GeoTalk: Claudia Cherubini and the art of characterising aquifers

This week in GeoTalk, we’re talking to Claudia Cherubini, a research professor from La Salle Beauvais Polytechnic Institute. Claudia shares her work in hydrogeological modelling and delves into how such models can be used in water management…

Could you introduce yourself and tell us a little about what you’re currently working on?

I am an environmental engineer with a PhD in hydrogeology. After more than four years of post-doctoral activity, I finally got a position as associate professor at LaSalle Beauvais Polytechnic Institute, one of the most reputable schools for engineering geologists in France.

My field of research involves characterising flow and transport phenomena in heterogeneous aquifers. My research interests include also advanced geostatistical methods to model complex spatial patterns of contaminants and quantify risk assessment – something I concentrated on when working as a consultant for the Italian Ministry of Environment and the Apulia Region (southeastern Italy).

Meet Claudia! (Credit: Claudia Cherubini)

Meet Claudia! (Credit: Claudia Cherubini)

During EGU 2012, you received a Division Outstanding Young Scientists Award for your work on hydrogeological models and how they can be used in resource management. Could you tell us a bit more about your research in this area?

Before coming to France, most of my research dealt with the hydrogeology of the fractured limestone aquifer in Apulia and, in particular, with water management in coastal aquifers.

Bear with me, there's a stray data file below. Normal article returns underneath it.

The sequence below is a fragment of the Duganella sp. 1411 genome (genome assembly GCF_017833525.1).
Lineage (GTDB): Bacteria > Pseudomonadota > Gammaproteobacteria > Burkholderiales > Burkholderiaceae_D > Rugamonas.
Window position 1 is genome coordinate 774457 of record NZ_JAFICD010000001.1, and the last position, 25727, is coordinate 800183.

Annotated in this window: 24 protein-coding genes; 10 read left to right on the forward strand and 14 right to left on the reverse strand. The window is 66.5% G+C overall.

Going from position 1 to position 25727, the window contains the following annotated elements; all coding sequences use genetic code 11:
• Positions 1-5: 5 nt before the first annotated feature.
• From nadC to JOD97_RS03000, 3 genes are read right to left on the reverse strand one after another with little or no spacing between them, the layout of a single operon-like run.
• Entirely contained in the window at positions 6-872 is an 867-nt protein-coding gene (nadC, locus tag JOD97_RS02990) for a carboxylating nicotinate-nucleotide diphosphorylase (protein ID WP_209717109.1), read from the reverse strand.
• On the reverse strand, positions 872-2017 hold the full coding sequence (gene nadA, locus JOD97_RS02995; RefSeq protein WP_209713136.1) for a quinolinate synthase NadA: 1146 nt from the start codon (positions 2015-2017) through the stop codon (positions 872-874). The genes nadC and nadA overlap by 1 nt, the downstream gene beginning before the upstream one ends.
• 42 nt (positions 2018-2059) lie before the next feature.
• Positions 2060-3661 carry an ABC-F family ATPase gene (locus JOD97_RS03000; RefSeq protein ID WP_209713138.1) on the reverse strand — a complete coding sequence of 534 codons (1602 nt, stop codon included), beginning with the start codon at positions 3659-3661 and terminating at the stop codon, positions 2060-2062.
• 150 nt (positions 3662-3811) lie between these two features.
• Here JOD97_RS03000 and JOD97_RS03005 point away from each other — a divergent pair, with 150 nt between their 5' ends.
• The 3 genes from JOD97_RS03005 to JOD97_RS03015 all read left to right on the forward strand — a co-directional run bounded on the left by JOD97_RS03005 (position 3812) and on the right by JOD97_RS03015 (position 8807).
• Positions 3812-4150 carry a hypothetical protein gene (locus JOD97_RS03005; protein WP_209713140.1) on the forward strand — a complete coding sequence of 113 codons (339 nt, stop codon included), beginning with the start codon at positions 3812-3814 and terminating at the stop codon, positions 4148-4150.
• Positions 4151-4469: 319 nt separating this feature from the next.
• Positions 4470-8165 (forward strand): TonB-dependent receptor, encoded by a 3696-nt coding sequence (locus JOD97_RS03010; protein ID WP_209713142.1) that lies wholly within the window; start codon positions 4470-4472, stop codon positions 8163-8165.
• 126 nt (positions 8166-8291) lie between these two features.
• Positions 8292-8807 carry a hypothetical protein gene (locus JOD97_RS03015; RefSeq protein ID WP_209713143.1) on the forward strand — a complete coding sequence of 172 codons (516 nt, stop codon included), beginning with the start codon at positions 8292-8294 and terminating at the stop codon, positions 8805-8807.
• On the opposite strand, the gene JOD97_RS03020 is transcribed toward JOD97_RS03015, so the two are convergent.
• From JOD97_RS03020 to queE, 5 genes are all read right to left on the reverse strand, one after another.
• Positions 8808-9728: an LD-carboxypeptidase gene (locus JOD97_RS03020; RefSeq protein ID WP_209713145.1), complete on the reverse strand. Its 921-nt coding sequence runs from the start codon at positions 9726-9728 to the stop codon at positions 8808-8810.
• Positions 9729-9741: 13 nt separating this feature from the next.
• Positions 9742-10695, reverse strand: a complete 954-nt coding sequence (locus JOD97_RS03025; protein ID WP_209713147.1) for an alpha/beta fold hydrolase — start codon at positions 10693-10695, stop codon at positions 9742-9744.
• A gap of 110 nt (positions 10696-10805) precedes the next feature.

The key study concerning this prize is published in Natural Hazards and Earth System Sciences. Together with my Italian colleague Nicola Pastore, I combined two models – one describing density-driven flow and another describing fault hydrogeology – to find out more about the aquifer system in southern Italy. The coupled models let us work out how this complex aquifer could be exploited as well as determine its vulnerability to seawater intrusion. Vulnerability assessments like these are needed for sustainable planning, both in terms of picking well locations and setting pumping rates.

Fractured aquifers are key water sources for many people around the world, how do your findings relate to sustainable water use in these areas? 

Most of my research deals with modeling groundwater flow and contaminant transport in fractured aquifers. Detailed geological reconstructions are used in hydrodynamic modelling to help interpret flow dynamics and the way contaminants are transported. Hydrogeological modelling is extremely important to optimise water extraction in fractured aquifers, to pin down pollution sources or predict the fate of a contaminant. All of these help decide how to manage areas that have been affected by a pollutant. Due to the complexity of fractured rock aquifers, they are often oversimplified. My research aims to apply discrete models to better describe flow and transport dynamics in these aquifers.

How does knowing more about groundwater help scientists understand the impacts of polluted sites on the surrounding environment?

In fractured-rock aquifers, the fracture’s orientation may cause the contaminant plume to be transported in a direction that diverges from the regional hydraulic gradient. Being able to characterise the dominant fractures in the system is extremely useful for aquifer cleanup.